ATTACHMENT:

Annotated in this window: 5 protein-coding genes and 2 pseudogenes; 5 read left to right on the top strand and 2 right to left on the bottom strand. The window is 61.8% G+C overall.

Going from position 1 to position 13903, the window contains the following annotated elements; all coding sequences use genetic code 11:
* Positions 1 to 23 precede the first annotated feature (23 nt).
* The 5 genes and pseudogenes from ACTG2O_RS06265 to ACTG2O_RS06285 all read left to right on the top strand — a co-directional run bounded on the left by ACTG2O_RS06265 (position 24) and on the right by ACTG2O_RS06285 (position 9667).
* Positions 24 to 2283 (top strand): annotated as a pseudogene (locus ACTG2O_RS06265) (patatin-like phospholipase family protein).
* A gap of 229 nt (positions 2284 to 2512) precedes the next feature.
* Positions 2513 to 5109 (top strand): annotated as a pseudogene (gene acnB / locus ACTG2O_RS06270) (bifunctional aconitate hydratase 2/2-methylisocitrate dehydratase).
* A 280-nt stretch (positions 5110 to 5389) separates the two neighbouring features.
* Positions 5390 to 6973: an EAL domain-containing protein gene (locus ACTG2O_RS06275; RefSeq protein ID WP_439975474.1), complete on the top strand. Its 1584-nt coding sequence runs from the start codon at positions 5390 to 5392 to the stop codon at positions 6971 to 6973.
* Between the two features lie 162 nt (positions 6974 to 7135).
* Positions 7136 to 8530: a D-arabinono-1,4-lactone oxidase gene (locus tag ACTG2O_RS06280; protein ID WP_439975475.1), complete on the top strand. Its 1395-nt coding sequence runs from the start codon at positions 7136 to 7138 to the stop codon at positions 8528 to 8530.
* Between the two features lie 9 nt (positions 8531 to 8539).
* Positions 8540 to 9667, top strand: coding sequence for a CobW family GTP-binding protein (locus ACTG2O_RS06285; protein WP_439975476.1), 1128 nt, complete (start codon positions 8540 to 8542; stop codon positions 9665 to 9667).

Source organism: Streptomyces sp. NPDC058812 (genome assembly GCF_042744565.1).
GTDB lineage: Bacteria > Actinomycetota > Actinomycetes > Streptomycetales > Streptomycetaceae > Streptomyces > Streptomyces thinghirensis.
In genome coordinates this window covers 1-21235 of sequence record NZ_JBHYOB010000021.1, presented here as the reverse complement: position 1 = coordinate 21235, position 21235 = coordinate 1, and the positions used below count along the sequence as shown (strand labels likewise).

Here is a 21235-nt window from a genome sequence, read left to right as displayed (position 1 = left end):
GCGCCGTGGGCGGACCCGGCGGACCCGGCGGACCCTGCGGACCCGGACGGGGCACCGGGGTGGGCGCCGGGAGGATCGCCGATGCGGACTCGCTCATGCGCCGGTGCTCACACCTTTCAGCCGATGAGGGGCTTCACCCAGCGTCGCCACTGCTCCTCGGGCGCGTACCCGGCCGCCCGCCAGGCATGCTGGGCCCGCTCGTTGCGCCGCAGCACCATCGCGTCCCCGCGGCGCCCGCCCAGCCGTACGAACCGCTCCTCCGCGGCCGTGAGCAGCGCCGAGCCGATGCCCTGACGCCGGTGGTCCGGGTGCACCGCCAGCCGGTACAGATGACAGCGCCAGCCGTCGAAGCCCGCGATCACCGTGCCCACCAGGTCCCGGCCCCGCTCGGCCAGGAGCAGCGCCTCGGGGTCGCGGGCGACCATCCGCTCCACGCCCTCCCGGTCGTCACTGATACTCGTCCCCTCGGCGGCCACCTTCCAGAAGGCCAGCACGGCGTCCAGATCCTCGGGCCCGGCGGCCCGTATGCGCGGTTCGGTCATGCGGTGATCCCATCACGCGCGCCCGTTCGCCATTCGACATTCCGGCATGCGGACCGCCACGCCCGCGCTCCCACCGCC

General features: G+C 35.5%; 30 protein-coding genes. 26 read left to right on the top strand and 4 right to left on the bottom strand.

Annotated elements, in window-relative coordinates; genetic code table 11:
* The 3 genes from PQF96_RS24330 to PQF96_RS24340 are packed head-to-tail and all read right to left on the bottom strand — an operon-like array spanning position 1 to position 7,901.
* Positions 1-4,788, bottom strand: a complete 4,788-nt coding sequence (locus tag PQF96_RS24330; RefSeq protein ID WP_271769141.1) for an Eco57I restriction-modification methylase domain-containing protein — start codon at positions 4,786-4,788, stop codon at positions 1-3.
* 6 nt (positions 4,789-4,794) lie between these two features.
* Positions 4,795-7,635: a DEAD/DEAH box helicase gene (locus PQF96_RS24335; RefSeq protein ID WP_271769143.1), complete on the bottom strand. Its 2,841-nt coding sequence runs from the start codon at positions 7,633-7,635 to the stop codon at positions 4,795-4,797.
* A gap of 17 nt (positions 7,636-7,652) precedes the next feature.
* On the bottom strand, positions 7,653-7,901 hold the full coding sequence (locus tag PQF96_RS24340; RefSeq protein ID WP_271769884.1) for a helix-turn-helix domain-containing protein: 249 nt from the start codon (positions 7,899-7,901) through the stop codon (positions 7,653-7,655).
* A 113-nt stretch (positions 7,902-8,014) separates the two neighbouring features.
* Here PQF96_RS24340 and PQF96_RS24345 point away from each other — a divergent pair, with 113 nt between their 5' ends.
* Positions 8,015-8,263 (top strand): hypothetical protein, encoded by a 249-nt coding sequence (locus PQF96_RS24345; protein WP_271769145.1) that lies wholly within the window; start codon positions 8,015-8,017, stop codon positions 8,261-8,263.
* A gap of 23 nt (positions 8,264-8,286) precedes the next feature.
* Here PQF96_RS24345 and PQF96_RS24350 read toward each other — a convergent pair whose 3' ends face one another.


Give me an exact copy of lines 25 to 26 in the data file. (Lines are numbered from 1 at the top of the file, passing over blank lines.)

* A gap of 17 nt (positions 7,636-7,652) precedes the next feature.
* On the bottom strand, positions 7,653-7,901 hold the full coding sequence (locus tag PQF96_RS24340; RefSeq protein ID WP_271769884.1) for a helix-turn-helix domain-containing protein: 249 nt from the start codon (positions 7,899-7,901) through the stop codon (positions 7,653-7,655).